As a graduate student in history and computing, Nicola Lercari had spent years perfecting a process that allowed him to create true-to-life digital visualizations of ancient towns and archaeology, creating a window into the past. His work bridging archeology and virtual reality was sought after by museums and other cultural institutions.
Already halfway through his doctoral studies, Lercari’s goal was to build his career and to hopefully secure a faculty position one day, so he committed to developing innovative research projects as a visiting scholar at the University of California’s newest campus, UC Merced. His fellowship as a graduate student paid about $30,000 a year before taxes, with no medical benefits. Then he had to find a place to live. He eventually rented a room in a house with several others and completed his research project on visualization and public history.
Lercari excelled and was soon asked to give lectures. He began teaching his own course. And even though he enjoyed UC Merced and met Ana, the woman he would soon marry, the low pay and the lack of benefits grated on him. That changed when, in 2011, he took a position as a postdoctoral researcher.
Unbeknownst to Lercari, a group of postdoctoral researchers — “postdocs” — across all 10 UC campuses had spent the last several years working to organize a union. Postdocs have already earned a doctorate and perform cutting-edge research on everything from cancer treatments to new models of the universe. Their work has helped the university establish itself as one of the world’s premier research universities, but despite their extremely high education and skill level, in 2010, postdocs were paid as little as $18,000 a year by the university.
Forming a union was motivated by our desire to secure pay levels that would allow us to care for our families and focus on our work, and also by economic justice: The research done by postdocs helps to yield grants and patents that, every year, produce millions for the university and make up the backbone of discovery and innovation in California. We knew that postdocs deserved better working conditions, better pay, health-care benefits and job security in return for our labor and expertise.
We unionized and ratified our first employment contract with the university in 2010. That contract improved Lercari’s pay and gave him access to an affordable health-care plan, among many other rights and protections. The year after, because of the contract, Lercari and all postdocs at UC campuses across the state received their first guaranteed pay raise. Lercari became active in the union, serving on a subcommittee that advocated immigration reform to help international postdocs. He proposed to his girlfriend.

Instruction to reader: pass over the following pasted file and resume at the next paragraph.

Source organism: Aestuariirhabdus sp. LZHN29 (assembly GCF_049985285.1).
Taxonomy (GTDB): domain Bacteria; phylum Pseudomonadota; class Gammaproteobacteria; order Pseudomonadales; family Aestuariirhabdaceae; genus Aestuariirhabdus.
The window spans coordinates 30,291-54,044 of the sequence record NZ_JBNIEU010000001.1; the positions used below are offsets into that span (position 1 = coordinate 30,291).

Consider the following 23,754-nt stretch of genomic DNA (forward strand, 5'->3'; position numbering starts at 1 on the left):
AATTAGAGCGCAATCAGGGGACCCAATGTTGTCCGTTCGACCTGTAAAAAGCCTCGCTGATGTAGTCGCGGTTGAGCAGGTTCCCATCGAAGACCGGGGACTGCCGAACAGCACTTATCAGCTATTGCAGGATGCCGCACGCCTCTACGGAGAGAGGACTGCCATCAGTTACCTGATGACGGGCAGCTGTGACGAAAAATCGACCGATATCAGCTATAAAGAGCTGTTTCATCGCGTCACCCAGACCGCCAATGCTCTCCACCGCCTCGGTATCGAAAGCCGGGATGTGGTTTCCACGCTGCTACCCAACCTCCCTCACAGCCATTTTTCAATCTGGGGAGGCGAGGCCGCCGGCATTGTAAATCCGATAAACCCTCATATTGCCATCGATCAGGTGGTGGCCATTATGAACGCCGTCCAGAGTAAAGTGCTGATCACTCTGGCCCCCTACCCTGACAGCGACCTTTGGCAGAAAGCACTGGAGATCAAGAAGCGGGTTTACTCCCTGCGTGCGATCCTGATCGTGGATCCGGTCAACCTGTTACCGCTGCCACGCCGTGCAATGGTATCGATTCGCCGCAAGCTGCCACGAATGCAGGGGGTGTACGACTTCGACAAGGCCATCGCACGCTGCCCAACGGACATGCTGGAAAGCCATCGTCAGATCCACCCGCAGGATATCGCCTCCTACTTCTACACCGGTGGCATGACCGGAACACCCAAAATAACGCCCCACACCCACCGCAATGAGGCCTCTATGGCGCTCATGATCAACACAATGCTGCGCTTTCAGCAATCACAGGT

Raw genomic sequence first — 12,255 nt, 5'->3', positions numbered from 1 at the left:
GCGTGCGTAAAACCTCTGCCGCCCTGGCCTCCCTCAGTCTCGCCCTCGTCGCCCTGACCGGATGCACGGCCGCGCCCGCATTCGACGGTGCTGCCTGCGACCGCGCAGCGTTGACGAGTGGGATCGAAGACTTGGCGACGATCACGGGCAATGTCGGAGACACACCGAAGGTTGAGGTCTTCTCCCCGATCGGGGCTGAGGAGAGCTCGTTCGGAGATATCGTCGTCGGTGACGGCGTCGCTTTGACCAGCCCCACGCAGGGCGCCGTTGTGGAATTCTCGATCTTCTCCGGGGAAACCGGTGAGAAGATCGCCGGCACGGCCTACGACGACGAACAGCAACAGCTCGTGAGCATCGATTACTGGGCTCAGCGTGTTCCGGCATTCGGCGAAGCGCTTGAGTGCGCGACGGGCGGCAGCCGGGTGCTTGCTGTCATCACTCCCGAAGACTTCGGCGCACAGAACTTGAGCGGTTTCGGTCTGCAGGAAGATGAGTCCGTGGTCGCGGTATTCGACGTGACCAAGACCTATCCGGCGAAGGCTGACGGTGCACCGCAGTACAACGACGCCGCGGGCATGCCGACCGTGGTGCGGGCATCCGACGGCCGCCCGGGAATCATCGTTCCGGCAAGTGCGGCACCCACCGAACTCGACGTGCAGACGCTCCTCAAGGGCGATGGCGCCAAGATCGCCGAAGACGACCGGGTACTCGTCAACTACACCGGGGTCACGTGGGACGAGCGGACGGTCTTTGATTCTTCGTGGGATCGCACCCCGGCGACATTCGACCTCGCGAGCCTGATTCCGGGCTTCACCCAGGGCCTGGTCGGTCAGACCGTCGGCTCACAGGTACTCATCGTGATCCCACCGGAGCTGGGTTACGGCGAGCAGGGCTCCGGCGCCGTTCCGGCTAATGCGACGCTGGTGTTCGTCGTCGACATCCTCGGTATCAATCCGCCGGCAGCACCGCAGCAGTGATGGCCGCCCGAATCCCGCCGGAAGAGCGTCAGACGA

After leaving UC Merced, Lercari worked for a couple of years at Duke University in North Carolina and married Ana. While Lercari enjoyed his colleagues and continued his research, conditions for postdocs were very different. Unlike at the University of California, postdocs at Duke are not unionized. For Lercari, this meant that although the work was similar, there was no set salary scale and no clear way to advance from year to year, and that a portion of his salary had to be spent purchasing health coverage for him and his spouse. It’s easy to see how this could affect research: Creating digital recreations of ancient sites is hard enough without having to worry about your benefits.
As the president of UAW Local 5810, the postdoc union, I’m proud of the transformative progress our first contract made for Lercari and for thousands of postdocs who faced similar circumstances. But it’s important to recognize that as we bargain a new contract this year, postdocs need a number of improvements so that we can continue to make contributions that move society forward and so that the university can continue to be a worldwide leader in research.
These include fair salaries that reflect the valuable contributions that postdocs make to the university’s research mission. Even after our contract, starting postdocs earn less than a living wage for a family residing near nine of the 10 UC campuses. To retain women in STEM and other fields, UC must improve family-friendly benefits, such as affordable access to UC childcare facilities and parental leave time. As housing costs soar in many California cities, access to affordable housing and transportation must be improved. And finally, it means guaranteeing that international postdocs such as Lercari are treated with respect and have all the same rights as their colleagues.
After years of hard work, Lercari achieved his goal of attaining a faculty position and recently returned to UC Merced, where he is now an assistant professor of world heritage.
Welcoming brilliant, hardworking people from around the world, such as Lercari, and giving them the support to do their work makes the university stronger and enhances research and innovation in California. We look forward to working with UC management toward a contract that improves life for postdocs and everyone who benefits from our research.
Anke Schennink is a former postdoctoral scholar in the UC Davis department of animal science and the president of UAW Local 5810.
A previous version of this article stated that the author is a postdoctoral scholar. In fact, she is a former postdoctoral scholar.